Author: Charles Dickens
Title:A Christmas Carol
Publication Info: Chapman & Hall, 1843
Over the course of December, I’ve participated in an online book club called A Dickens December where Charles Dickens’ classic story of Christmas redemption was released in short chunks for each day up until December 26. I am, like most people in the English-speaking world (and beyond), very familiar with the story of the greedy and self-interested old Ebeneezer Scrooge who is transformed by spirits of the Past, Present, and Yet to Come. Not only have I seen this story adapted into several films, but also I participated in two different stage productions in my childhood!
And yet this is the first time I’ve actually read the book. The adaptations tend to get it right, adding embellishments more than leaving anything out. The big thing about reading the book though is seeing Dickens way with words. I’ve included several of my favorite passages below that show Dickens’ talent with a turn of the phrase. As always it’s nice to revisit something familiar and see it in a new light.
Mind! I don’t mean to say that I know, of my own knowledge, what there is particularly dead about a door-nail. I might have been inclined, myself, to regard a coffin-nail as the deadest piece of ironmongery in the trade.
Oh! but he was a tight-fisted hand at the grindstone, Scrooge! a squeezing, wrenching, grasping, scraping, clutching, covetous, old sinner! Hard and sharp as flint, from which no steel had ever struck out generous fire; secret, and self-contained, and solitary as an oyster.
The ancient tower of a church, whose gruff old bell was always peeping slily down at Scrooge out of a Gothic window in the wall, became invisible, and struck the hours and quarters in the clouds, with tremulous vibrations afterwards, as if its teeth were chattering in its frozen head up there.
Scrooge had often heard it said that Marley had no bowels, but he had never believed it until now.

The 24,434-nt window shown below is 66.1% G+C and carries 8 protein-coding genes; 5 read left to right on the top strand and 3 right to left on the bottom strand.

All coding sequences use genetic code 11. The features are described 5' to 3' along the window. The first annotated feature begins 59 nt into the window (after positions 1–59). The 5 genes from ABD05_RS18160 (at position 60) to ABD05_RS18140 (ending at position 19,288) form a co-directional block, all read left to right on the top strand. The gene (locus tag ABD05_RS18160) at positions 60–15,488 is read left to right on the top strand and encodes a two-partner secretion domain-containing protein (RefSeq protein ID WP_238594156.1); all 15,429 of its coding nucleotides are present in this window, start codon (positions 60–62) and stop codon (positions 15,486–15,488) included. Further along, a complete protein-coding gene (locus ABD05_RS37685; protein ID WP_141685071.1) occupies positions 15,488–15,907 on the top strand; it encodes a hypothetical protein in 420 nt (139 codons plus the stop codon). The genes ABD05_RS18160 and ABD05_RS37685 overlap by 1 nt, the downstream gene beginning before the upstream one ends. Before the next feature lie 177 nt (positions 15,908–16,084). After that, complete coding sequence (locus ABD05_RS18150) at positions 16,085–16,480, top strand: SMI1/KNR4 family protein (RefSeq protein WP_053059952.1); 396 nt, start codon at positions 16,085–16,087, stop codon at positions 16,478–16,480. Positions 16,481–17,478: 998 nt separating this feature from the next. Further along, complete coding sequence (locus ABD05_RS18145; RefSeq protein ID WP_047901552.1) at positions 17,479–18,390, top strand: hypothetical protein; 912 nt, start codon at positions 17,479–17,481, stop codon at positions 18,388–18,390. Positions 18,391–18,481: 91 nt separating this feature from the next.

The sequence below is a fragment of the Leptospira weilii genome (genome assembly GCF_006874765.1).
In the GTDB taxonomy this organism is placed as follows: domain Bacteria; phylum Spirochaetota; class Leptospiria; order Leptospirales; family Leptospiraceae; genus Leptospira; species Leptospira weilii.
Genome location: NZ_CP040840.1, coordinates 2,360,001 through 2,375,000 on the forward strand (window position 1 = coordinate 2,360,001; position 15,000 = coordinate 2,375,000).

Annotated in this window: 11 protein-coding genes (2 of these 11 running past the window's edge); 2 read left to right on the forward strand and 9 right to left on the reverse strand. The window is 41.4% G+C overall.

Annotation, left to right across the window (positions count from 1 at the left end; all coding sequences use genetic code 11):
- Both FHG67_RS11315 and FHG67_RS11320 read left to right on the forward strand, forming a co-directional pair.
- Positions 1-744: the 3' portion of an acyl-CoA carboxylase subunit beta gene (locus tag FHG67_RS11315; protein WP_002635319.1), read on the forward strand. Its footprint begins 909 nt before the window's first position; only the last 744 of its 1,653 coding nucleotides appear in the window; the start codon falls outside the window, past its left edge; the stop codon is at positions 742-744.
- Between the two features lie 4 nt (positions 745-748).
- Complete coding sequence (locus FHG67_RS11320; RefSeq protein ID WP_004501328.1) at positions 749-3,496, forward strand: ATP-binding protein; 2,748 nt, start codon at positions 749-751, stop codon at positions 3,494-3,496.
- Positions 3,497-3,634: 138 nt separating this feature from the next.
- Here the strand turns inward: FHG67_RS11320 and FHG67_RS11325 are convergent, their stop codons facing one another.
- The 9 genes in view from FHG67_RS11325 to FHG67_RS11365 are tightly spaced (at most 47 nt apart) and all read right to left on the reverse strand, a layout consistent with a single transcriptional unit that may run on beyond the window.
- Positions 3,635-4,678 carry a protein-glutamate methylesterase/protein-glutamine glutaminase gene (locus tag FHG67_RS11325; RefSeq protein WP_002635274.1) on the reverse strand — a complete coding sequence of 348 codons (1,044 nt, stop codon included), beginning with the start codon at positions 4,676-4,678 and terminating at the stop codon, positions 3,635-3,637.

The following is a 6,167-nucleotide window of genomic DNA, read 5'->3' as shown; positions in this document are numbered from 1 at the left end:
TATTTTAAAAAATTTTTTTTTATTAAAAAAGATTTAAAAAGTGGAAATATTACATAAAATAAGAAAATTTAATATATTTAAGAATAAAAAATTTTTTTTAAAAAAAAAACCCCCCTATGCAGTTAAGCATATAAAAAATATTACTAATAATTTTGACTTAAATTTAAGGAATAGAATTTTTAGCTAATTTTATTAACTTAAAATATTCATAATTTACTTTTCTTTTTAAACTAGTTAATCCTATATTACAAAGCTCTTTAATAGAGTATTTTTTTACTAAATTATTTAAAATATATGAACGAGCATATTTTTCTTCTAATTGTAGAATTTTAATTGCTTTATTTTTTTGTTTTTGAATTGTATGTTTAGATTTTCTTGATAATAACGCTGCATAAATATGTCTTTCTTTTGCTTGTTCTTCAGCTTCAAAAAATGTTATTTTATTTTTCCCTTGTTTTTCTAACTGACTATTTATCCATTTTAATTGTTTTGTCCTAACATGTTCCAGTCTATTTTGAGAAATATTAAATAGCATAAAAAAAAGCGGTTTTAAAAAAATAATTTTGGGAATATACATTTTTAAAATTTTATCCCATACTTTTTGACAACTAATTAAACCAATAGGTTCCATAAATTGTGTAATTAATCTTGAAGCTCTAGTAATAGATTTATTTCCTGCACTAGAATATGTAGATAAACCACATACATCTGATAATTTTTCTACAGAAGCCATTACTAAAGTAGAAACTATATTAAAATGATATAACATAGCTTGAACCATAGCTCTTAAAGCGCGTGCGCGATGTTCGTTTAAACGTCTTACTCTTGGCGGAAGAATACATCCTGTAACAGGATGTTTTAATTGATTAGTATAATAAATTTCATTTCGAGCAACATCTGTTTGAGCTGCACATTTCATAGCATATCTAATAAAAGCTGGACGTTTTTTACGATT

You may be an undigested bit of beef, a blot of mustard, a crumb of cheese, a fragment of an underdone potato. There’s more of gravy than of grave about you, whatever you are!
“Business!” cried the Ghost, wringing its hands again. “Mankind was my business. The common welfare was my business; charity, mercy, forbearance, and benevolence were, all, my business. The dealings of my trade were but a drop of water in the comprehensive ocean of my business!”
The sky was gloomy, and the shortest streets were choked up with a dingy mist, half thawed, half frozen, whose heavier particles descended in a shower of sooty atoms, as if all the chimneys in Great Britain had, by one consent, caught fire, and were blazing away to their dear hearts’ content. There was nothing very cheerful in the climate or the town, and yet was there an air of cheerfulness abroad that the clearest summer air and brightest summer sun might have endeavoured to diffuse in vain.
They are Man’s,” said the Spirit, looking down upon them. “And they cling to me, appealing from their fathers. This boy is Ignorance. This girl is Want. Beware of them both, and all of their degree, but most of all beware this boy, for on his brow I see that written which is Doom, unless the writing be erased. Deny it!”
He broke down all at once. He couldn’t help it. If he could have helped it, he and his child would have been farther apart, perhaps, than they were.
Really, for a man who had been out of practice for so many years, it was a splendid laugh, a most illustrious laugh. The father of a long, long line of brilliant laughs!
Some people laughed to see the alteration in him, but he let them laugh, and little heeded them; for he was wise enough to know that nothing ever happened on this globe, for good, at which some people did not have their fill of laughter in the outset; and, knowing that such as these would be blind anyway, he thought it quite as well that they should wrinkle up their eyes in grins as have the malady in less attractive forms. His own heart laughed: and that was quite enough for him.